Now, I’ll admit that the Oriel concept makes me think—I like the homey, oddball quality of the wine world, with all its small producers, though it’s confusing. If the future looks more like Oriel, where there are fewer wine brands, each with a far greater range of offerings, it could lead to homogenous wine styles. So that wines from around the world might continue on the trend of tasting ever more alike. Thus far, however, that does not appear to be what Oriel is up to, and I also think that, in marketing terms, it’s a brilliant move. Consumers already stick
with producers they trust—locally favoring this Santa Barbara Pinot Noir maker or that Côtes du Rhône château—so it’s easy to imagine them sticking with a trusted producer that happens to make wines all over the world. In just the way you might settle on a given label of New Zealand Sauvignon Blanc, you could settle on a given maker of, well, just about every kind of wine you’d ever want to try.

In Search of Pairings that Sing

Once again, I let my love of wine run away from me, and once again my daily consumption got beyond the bounds of the healthy toward chronic hangovers and weight gain. So I’ve had to put wine back in its place: back at the dinner table, and back in modest quantities. This means, however, that I want every glass to sing with the food, and that wine pairing is something I’d like to understand better. The basics are clear to me, of course, but I’m coming to realize that there’s a big difference between pairings that don’t suck and pairings that sing. The Don’t Suck pairings merely work fine together, so there’s no clash; the Sing pairings create this dynamite synergy between the two taste experiences, the way a dab of aioli can electrify your bouillabaisse. One plus one equals three.

But man, it’s hard to pull off. How many times have you asked a waiter or sommelier to recommend a wine to pair with a particular dish and received only a passable match? How often has the match been thrilling?

Anyway, to grow my repertoire in this regard, and come to understand it better, I’ve begun cooking from a great book that’s been around for a while: Perfect Pairings: A Master Sommelier’s Practical Advice for Partnering Wine with Food, by Evan Goldstein, with recipes from his mother, the first-rate chef Joyce Goldstein.

Foray number one, for me, was a dazzling success. The recipe was a pairing “for opulent, fruit-forward chardonnays (new world style),” and the dish was roast lobster with tarragon-lemon butter. I didn’t have lobster, but I adapted the dish for halibut, essentially pan-frying the fish in a mixture of canola oil and tarragon-lemon butter. Then I slathered the halibut with more of the butter before serving. It was absolute magic. I mean that. The single most effective pairing I’ve ever had, and perhaps the only time I’ve found a wine of that style to marry exquisitely with food.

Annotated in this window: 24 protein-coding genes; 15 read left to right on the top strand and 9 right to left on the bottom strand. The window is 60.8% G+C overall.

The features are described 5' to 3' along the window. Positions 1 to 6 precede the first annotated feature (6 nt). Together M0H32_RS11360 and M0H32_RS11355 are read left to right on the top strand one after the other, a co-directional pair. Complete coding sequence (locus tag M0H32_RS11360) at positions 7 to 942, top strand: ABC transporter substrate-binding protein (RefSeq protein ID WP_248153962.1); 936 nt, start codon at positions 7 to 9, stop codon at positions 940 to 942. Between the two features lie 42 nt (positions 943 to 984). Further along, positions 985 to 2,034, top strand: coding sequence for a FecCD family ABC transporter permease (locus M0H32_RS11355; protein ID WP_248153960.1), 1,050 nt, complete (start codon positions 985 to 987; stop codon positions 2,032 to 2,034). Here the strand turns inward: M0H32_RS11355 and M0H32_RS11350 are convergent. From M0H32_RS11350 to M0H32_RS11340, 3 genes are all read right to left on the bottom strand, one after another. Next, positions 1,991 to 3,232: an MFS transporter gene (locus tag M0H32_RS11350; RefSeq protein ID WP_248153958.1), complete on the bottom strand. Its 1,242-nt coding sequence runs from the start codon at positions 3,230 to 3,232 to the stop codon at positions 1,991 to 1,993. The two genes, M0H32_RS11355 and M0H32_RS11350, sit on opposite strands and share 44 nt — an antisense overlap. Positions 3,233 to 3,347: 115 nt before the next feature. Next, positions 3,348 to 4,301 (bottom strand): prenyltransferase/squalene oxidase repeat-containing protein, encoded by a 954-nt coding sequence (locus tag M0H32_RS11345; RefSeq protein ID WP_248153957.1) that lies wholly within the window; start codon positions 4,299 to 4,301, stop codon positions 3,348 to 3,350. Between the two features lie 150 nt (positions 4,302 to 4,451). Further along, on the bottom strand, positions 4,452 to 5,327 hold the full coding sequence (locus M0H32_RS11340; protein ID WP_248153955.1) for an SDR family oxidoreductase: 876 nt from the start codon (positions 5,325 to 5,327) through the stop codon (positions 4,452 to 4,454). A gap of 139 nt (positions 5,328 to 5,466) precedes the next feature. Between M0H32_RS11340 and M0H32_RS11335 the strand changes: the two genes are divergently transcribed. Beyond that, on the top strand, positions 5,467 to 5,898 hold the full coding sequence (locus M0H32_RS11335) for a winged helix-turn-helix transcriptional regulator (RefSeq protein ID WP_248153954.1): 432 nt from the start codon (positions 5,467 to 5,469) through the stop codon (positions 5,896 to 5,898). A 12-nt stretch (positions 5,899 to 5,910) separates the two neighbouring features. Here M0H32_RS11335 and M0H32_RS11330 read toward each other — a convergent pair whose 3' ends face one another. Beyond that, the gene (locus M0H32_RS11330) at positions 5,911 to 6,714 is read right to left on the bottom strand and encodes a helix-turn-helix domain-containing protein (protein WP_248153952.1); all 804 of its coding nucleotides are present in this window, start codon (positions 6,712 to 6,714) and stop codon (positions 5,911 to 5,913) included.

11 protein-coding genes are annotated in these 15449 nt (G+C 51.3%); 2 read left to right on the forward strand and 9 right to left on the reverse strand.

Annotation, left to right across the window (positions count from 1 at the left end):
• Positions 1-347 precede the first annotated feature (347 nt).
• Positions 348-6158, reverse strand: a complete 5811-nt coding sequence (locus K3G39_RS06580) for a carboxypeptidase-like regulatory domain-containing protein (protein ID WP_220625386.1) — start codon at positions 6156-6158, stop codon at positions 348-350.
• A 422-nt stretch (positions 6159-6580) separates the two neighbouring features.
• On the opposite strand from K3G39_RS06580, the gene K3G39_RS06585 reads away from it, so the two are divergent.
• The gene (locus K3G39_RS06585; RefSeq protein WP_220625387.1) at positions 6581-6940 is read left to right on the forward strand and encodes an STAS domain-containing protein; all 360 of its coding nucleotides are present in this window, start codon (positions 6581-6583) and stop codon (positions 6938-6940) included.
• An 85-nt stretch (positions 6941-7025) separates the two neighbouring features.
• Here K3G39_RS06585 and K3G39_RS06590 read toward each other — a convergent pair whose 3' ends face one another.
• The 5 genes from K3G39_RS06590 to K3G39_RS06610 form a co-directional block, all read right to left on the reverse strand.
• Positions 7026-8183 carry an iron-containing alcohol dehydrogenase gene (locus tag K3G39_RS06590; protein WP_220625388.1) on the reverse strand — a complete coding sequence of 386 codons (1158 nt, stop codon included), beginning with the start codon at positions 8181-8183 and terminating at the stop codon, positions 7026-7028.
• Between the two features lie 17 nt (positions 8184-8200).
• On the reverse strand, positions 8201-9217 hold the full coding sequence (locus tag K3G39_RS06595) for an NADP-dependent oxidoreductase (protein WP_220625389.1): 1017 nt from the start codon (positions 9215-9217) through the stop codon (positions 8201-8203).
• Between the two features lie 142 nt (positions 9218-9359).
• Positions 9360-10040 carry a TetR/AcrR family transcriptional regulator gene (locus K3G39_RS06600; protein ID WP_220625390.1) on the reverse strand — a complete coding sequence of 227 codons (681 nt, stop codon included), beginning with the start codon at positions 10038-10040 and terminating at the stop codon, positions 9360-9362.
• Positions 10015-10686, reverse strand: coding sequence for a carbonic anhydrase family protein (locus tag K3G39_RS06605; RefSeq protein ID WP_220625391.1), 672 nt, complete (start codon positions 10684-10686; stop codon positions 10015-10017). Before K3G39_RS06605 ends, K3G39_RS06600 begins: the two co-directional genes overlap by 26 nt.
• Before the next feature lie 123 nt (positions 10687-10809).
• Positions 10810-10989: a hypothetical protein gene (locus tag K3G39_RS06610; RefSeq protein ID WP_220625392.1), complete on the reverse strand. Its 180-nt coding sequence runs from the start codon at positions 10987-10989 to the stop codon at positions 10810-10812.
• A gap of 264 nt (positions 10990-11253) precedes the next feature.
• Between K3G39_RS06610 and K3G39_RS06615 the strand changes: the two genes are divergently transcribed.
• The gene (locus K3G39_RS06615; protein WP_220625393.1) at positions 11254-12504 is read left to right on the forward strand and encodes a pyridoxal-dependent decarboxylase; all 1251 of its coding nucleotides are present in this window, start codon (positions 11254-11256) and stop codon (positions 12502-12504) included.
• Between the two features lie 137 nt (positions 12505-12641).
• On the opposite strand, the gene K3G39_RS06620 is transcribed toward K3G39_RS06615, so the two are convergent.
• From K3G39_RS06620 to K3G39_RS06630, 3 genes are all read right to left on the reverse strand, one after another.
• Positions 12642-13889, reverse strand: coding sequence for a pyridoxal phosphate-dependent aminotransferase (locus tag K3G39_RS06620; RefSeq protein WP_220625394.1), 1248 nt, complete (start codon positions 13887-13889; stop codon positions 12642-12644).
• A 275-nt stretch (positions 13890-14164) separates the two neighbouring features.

The wine, incidentally, was from Frank Family Vineyards.

Last Friday Night’s Wine Orgy

Last Friday was the kind of night this wine-lover lives for, with one exception: the absence of my wife and kids. They’d gone up to Napa early for the weekend, and I’d stuck around so I wouldn’t miss the Saturday farmers’ market at the San Francisco Ferry Building. An old friend called, Jon Pageler, who does North American communications for Diageo, the wine and spirits giant. Jon got me into wine in the first place, years back: Every time he opened great bottles, I was the guy in the room who swooned. Over time, he hooked me up with wine-education junkets, to kick-start my wine-writing career, and helped me get deals on good wines, to build a small cellar.

Jon lives in Manhattan now, so it was great to hear from him, and also to learn that a bunch of our old crowd was game for a dinner together: Clara Jeffery, coeditor of Mother Jones magazine; her (male) domestic partner; treasured old friends Kate and Jamie. One thing led to another, all very last minute, Jon bought a bunch of beautiful dry-aged rib-eyes, and we cooked up a feast at my place. Nothing fancy, just big, bad steaks and tons of wine and a home, so we could linger and drink all night. When Jon arrived early, I had a great excuse for poking around my makeshift wine cellar and pulling out fun bottles—anything he wanted, was the idea.

Jon’s curiosity took us to a Prosecco I’d just received in the mail, a flight of massive Peter Lehmann wines from the Barossa, an even more massive Piña Howell Mountain Cabernet Sauvignon (“I love mountain fruit,” Jon said), and a Pine Ridge Fortis, which was flat-out astonishing, a huge and complex red that started strong, burst into glory around the midpalate, and trailed off into lingering reverie.

“Oh God, it’s been too long since I had a serious Napa thing,” Jon exclaimed, tasting the Fortis.

But the wine I want to call out just now is the curious outlier in the group, the one white, the Prosecco. I love Prosecco; cheap ones are often just fine, and they’re a great way to start the night off on a sparkling note, while keeping the price point casual. But this one was better than that: It was downright attention-grabbing.

Caposaldo Prosecco VSAQ Brut